Each screenplay sale must be carefully nurtured to maximize chances of a sale. Good for screenwriter. Good for agent. The main strategies range from offering the script to a hand-picked selection of producers before it hits the market place, to offering the script to every key player in town.
This is used to sell big budget, tent pole movies being offered to the major studios and financiers in town. Depending on who you ask, there are 70 or 80 serious buyer in L.A. The aim of this strategy is to create industry buzz and hopefully a bidding war. Typically, scripts are offered by agents and managers on a Friday night, with bids being made by the following Monday.
An interested buyer makes a bid and other buyers are granted the opportunity to make a counter offer. Sellers exploit this strategy to create a bidding war and obtain the best sale price for their literary property.
This is often the strategy of choice for smaller independent films or mid-range budget films. Potential buyers are carefully chosen and discretely offered a script. Sellers wait for an offer and counter offer, but bidding wars are rarely seen.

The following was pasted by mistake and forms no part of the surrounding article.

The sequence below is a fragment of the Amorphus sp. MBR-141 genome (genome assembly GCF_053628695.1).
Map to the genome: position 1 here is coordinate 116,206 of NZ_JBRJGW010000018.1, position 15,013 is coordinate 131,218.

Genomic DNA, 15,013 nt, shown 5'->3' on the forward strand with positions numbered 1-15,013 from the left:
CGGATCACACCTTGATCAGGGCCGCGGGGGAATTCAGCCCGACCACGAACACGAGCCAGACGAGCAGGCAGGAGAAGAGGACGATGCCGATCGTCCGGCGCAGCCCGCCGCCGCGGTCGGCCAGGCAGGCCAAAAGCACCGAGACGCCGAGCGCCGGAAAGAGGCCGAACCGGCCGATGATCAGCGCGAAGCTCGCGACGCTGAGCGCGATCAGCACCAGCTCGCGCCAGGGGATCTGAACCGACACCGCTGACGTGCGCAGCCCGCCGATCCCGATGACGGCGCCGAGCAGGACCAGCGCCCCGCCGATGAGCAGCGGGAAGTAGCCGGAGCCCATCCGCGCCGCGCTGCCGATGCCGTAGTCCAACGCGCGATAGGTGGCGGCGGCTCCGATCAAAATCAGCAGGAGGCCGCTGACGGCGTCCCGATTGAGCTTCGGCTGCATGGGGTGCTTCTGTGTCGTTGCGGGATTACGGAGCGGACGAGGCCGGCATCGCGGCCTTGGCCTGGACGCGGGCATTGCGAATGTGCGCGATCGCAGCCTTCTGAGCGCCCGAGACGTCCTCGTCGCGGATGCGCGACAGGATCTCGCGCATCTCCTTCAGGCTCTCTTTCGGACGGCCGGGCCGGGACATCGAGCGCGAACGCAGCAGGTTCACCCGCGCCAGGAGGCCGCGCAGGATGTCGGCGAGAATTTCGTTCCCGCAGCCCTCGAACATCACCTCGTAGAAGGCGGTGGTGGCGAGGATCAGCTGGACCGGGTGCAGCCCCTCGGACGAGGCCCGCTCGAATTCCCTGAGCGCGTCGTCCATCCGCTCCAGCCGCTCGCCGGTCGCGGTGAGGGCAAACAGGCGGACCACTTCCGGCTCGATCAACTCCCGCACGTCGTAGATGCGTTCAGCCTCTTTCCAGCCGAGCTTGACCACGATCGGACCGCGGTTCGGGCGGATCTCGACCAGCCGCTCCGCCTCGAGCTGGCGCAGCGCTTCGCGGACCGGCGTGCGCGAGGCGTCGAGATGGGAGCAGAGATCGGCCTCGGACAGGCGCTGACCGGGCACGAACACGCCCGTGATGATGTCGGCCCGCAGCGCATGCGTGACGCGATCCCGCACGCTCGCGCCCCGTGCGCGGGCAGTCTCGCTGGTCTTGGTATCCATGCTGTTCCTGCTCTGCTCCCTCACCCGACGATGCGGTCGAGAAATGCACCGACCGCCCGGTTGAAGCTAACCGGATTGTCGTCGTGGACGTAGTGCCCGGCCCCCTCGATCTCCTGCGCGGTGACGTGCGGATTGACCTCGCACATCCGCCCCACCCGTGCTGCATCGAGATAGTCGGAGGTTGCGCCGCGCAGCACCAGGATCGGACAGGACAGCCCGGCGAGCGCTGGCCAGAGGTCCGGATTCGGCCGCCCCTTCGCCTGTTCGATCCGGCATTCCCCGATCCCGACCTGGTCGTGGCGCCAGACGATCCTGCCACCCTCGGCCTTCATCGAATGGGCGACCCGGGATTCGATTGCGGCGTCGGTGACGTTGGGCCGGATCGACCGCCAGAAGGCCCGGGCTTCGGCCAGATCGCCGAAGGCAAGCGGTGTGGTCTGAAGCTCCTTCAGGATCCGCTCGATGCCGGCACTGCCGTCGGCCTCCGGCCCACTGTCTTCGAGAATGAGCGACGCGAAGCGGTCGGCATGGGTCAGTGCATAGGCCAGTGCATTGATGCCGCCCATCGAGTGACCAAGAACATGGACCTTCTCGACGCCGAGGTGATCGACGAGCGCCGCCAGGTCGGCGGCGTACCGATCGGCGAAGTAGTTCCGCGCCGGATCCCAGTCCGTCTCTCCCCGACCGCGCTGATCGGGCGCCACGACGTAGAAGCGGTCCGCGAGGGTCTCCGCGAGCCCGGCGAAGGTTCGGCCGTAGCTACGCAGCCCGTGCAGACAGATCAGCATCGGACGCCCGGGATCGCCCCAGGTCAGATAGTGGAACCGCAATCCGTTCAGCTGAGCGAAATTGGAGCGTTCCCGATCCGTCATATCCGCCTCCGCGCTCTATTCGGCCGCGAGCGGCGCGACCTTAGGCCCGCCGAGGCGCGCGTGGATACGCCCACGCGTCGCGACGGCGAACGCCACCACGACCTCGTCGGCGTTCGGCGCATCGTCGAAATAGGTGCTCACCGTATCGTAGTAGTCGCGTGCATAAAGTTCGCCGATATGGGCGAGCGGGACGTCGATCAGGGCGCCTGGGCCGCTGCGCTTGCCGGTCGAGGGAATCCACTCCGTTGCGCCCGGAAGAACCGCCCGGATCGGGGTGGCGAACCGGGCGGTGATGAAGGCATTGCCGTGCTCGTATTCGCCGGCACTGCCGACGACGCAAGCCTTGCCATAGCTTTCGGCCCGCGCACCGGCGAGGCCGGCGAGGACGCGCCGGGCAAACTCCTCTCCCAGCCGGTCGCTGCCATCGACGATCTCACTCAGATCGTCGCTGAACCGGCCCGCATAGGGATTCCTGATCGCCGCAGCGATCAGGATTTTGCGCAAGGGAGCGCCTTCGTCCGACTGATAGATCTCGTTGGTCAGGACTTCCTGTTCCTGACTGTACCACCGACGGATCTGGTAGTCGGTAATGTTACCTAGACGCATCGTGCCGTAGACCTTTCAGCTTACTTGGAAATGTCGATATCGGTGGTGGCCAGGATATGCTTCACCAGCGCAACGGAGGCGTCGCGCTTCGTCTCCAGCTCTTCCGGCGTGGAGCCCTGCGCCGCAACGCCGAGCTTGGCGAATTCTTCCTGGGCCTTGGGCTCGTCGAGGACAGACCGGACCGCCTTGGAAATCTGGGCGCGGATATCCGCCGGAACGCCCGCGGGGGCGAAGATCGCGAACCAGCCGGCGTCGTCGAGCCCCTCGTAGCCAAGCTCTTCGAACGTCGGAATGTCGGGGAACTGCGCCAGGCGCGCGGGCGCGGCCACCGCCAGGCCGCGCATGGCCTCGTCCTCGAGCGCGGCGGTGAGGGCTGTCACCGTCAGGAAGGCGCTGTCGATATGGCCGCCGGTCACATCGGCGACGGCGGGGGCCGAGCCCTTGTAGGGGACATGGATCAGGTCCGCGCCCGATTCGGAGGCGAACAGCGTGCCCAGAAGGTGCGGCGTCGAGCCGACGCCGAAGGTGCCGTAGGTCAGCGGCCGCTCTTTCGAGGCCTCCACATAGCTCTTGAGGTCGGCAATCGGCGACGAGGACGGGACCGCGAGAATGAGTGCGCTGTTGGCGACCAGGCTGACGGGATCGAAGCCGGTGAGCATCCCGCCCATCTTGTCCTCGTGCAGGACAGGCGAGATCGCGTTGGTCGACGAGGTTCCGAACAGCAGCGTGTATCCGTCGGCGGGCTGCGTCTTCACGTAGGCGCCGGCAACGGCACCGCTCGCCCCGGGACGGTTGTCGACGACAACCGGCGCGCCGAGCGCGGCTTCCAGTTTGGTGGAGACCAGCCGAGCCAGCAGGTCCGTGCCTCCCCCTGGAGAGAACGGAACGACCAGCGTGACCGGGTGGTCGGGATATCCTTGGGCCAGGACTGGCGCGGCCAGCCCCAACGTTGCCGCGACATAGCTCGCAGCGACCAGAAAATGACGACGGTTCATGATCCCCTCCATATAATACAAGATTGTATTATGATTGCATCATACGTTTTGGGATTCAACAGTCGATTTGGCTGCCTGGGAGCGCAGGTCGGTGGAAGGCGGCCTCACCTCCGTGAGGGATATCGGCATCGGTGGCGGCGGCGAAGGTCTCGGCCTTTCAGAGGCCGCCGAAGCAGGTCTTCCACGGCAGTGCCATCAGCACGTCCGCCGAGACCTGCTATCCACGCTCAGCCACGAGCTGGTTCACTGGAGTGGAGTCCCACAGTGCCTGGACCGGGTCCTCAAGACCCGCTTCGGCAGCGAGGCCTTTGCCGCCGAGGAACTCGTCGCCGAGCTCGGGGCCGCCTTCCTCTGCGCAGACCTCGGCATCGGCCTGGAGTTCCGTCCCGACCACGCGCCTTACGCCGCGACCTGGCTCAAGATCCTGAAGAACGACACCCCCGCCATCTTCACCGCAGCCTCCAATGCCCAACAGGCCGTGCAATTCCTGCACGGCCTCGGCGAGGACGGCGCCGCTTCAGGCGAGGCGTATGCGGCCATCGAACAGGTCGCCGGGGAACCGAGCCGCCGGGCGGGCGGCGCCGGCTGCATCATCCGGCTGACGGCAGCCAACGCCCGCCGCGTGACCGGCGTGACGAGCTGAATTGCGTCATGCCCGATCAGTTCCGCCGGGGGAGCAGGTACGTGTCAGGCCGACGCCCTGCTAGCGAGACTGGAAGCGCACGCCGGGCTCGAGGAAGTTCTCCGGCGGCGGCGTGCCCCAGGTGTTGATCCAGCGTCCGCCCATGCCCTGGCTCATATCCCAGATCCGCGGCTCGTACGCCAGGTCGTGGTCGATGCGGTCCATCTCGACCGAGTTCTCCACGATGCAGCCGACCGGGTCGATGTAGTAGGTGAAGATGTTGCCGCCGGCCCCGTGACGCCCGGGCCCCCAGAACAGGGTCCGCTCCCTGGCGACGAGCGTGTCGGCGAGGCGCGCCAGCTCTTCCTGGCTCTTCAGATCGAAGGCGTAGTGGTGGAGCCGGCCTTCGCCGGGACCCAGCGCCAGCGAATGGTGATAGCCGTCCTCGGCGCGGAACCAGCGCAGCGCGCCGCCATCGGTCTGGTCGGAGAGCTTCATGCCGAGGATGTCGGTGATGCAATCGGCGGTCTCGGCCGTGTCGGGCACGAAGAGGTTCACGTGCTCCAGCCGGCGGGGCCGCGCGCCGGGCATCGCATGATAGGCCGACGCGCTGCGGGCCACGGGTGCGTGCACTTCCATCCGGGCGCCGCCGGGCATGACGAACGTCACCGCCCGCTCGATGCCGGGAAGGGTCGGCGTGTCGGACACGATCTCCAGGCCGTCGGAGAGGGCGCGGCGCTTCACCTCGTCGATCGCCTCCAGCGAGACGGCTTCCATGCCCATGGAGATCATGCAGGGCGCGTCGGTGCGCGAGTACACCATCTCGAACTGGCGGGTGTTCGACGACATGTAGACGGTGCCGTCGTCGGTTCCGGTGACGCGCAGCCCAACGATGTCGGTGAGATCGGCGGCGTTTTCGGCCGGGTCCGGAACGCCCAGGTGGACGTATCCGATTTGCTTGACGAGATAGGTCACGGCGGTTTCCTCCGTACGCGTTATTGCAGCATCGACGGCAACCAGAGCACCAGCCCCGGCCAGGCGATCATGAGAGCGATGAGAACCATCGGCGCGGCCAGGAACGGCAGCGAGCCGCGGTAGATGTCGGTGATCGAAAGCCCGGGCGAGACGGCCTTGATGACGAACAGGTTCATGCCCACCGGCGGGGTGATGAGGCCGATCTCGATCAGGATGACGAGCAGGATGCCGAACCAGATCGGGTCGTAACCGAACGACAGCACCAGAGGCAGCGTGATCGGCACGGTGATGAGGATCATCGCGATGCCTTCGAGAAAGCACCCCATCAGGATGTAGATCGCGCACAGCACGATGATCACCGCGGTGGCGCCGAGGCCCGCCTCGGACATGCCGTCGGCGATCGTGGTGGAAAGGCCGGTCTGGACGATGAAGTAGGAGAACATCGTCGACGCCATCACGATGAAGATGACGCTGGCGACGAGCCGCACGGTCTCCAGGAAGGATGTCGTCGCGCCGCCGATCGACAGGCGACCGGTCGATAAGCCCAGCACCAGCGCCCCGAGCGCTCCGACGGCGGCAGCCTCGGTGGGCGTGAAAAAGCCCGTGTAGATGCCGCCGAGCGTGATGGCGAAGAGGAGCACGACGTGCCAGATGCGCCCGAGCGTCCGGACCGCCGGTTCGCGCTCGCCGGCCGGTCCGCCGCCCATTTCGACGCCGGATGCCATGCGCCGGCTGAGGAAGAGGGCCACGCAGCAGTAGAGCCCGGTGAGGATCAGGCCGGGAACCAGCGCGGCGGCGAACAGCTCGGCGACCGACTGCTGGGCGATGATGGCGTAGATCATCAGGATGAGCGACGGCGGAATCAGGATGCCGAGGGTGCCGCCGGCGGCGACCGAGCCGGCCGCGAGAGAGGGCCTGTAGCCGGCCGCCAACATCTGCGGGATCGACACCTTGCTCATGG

This occurs when a seller discretely (or not) offers a script to a list of preferred buyers first. After all, few producers want to be low on the offer list.
Most producers want to feel an element of exclusivity on a hot literary property so they don’t want the script to be widely shown. They want to discover the next hit to develop it into production.
However, if each script is offered to a producer after the previous producer has responded, writers would be drawing a pension before a final greenlight is made.
Once a tentative deal is struck, there are numerous other creative and business factors to consider. These are mainly the choice of writer, director, producer, talent, final cut approval, budget etc. Many a sale deal has collapsed because these final details cannot be agreed upon.
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